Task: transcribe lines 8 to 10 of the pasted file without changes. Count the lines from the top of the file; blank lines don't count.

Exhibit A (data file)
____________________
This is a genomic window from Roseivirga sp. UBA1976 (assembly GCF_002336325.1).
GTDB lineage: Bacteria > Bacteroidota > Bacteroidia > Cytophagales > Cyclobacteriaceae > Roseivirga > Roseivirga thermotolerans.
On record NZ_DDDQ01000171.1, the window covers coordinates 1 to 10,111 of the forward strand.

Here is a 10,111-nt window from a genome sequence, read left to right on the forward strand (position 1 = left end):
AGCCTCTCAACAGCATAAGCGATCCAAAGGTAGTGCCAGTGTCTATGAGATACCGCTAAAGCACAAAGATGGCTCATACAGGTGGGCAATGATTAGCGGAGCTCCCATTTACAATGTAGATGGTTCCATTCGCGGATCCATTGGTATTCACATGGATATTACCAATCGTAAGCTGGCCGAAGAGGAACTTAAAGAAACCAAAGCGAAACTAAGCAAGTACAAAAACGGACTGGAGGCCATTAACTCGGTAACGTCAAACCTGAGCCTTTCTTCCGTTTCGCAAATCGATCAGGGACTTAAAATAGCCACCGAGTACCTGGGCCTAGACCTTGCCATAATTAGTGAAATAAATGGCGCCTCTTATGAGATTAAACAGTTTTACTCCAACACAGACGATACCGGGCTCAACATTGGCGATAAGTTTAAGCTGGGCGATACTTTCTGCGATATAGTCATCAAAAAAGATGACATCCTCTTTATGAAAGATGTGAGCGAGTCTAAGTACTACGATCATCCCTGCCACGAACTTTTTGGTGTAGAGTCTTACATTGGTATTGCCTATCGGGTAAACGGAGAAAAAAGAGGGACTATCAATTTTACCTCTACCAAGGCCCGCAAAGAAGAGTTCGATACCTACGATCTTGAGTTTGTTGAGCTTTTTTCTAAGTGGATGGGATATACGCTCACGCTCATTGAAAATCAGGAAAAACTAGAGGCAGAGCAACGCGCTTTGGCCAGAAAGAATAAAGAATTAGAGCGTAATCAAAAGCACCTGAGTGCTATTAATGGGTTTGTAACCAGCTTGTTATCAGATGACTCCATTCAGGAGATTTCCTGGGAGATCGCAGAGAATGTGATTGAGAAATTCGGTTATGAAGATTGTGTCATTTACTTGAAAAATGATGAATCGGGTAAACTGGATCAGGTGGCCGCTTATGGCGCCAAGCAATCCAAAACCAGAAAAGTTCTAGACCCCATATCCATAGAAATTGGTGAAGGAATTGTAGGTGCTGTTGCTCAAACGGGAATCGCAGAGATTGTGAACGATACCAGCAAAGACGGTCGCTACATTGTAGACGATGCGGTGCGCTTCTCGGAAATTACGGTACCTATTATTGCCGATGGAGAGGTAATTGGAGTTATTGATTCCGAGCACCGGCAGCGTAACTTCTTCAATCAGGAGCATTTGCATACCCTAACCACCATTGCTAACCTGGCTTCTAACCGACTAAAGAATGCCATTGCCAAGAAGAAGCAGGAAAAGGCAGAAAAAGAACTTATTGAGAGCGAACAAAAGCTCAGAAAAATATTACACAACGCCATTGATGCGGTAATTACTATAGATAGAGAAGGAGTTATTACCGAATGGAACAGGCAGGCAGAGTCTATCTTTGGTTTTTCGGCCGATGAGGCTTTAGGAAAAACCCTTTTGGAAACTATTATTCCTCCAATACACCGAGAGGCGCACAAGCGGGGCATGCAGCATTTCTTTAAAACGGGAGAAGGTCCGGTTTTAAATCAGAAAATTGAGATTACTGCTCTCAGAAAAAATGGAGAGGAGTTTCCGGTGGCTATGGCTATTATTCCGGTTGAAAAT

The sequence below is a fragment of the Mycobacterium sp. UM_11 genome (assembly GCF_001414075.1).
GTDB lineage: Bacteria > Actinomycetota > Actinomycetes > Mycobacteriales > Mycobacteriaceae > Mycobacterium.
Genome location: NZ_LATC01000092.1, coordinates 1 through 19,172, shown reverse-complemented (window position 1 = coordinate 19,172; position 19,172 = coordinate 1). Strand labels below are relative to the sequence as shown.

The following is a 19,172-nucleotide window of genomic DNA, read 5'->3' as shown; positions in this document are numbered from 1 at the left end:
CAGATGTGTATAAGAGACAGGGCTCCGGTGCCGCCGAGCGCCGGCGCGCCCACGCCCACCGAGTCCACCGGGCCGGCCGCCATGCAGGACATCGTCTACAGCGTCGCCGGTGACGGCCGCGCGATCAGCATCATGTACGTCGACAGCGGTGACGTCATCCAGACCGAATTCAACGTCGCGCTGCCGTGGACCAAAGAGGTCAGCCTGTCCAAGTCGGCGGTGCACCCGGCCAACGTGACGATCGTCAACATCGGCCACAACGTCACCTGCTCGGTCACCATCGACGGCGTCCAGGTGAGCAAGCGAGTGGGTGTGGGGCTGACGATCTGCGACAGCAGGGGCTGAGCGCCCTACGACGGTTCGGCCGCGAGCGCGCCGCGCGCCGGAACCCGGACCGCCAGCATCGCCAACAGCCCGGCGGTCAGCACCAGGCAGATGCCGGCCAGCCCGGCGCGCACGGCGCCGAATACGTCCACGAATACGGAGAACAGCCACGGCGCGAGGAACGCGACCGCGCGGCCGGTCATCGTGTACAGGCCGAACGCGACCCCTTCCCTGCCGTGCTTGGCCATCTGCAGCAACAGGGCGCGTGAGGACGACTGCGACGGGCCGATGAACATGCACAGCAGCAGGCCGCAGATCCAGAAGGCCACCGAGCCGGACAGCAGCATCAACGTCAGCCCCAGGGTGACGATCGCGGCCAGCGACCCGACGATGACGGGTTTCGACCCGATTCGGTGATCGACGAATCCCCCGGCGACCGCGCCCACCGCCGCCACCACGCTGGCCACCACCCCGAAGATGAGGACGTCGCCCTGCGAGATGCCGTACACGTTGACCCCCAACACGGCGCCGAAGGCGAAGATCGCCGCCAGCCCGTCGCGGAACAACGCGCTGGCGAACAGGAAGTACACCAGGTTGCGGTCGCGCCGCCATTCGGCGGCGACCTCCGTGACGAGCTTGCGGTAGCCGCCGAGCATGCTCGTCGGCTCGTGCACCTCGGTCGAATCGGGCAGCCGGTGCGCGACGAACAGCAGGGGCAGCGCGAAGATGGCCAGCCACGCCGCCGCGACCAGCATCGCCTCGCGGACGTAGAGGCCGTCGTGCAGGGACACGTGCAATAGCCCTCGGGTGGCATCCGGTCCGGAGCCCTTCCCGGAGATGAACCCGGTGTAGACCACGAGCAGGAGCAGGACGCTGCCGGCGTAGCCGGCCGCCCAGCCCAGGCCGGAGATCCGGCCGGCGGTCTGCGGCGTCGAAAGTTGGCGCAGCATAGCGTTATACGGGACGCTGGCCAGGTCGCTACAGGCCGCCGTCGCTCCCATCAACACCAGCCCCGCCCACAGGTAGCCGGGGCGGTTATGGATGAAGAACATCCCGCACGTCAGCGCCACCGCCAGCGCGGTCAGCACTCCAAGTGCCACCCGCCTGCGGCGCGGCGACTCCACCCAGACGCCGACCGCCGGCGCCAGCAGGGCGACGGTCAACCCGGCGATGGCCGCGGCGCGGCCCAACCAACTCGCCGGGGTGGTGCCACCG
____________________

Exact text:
Genome location: NZ_LATC01000092.1, coordinates 1 through 19,172, shown reverse-complemented (window position 1 = coordinate 19,172; position 19,172 = coordinate 1). Strand labels below are relative to the sequence as shown.

The following is a 19,172-nucleotide window of genomic DNA, read 5'->3' as shown; positions in this document are numbered from 1 at the left end:
CAGATGTGTATAAGAGACAGGGCTCCGGTGCCGCCGAGCGCCGGCGCGCCCACGCCCACCGAGTCCACCGGGCCGGCCGCCATGCAGGACATCGTCTACAGCGTCGCCGGTGACGGCCGCGCGATCAGCATCATGTACGTCGACAGCGGTGACGTCATCCAGACCGAATTCAACGTCGCGCTGCCGTGGACCAAAGAGGTCAGCCTGTCCAAGTCGGCGGTGCACCCGGCCAACGTGACGATCGTCAACATCGGCCACAACGTCACCTGCTCGGTCACCATCGACGGCGTCCAGGTGAGCAAGCGAGTGGGTGTGGGGCTGACGATCTGCGACAGCAGGGGCTGAGCGCCCTACGACGGTTCGGCCGCGAGCGCGCCGCGCGCCGGAACCCGGACCGCCAGCATCGCCAACAGCCCGGCGGTCAGCACCAGGCAGATGCCGGCCAGCCCGGCGCGCACGGCGCCGAATACGTCCACGAATACGGAGAACAGCCACGGCGCGAGGAACGCGACCGCGCGGCCGGTCATCGTGTACAGGCCGAACGCGACCCCTTCCCTGCCGTGCTTGGCCATCTGCAGCAACAGGGCGCGTGAGGACGACTGCGACGGGCCGATGAACATGCACAGCAGCAGGCCGCAGATCCAGAAGGCCACCGAGCCGGACAGCAGCATCAACGTCAGCCCCAGGGTGACGATCGCGGCCAGCGACCCGACGATGACGGGTTTCGACCCGATTCGGTGATCGACGAATCCCCCGGCGACCGCGCCCACCGCCGCCACCACGCTGGCCACCACCCCGAAGATGAGGACGTCGCCCTGCGAGATGCCGTACACGTTGACCCCCAACACGGCGCCGAAGGCGAAGATCGCCGCCAGCCCGTCGCGGAACAACGCGCTGGCGAACAGGAAGTACACCAGGTTGCGGTCGCGCCGCCATTCGGCGGCGACCTCCGTGACGAGCTTGCGGTAGCCGCCGAGCATGCTCGTCGGCTCGTGCACCTCGGTCGAATCGGGCAGCCGGTGCGCGACGAACAGCAGGGGCAGCGCGAAGATGGCCAGCCACGCCGCCGCGACCAGCATCGCCTCGCGGACGTAGAGGCCGTCGTGCAGGGACACGTGCAATAGCCCTCGGGTGGCATCCGGTCCGGAGCCCTTCCCGGAGATGAACCCGGTGTAGACCACGAGCAGGAGCAGGACGCTGCCGGCGTAGCCGGCCGCCCAGCCCAGGCCGGAGATCCGGCCGGCGGTCTGCGGCGTCGAAAGTTGGCGCAGCATAGCGTTATACGGGACGCTGGCCAGGTCGCTACAGGCCGCCGTCGCTCCCATCAACACCAGCCCCGCCCACAGGTAGCCGGGGCGGTTATGGATGAAGAACATCCCGCACGTCAGCGCCACCGCCAGCGCGGTCAGCACTCCAAGTGCCACCCGCCTGCGGCGCGGCGACTCCACCCAGACGCCGACCGCCGGCGCCAGCAGGGCGACGGTCAACCCGGCGATGGCCGCGGCGCGGCCCAACCAACTCGCCGGGGTGGTGCCACCG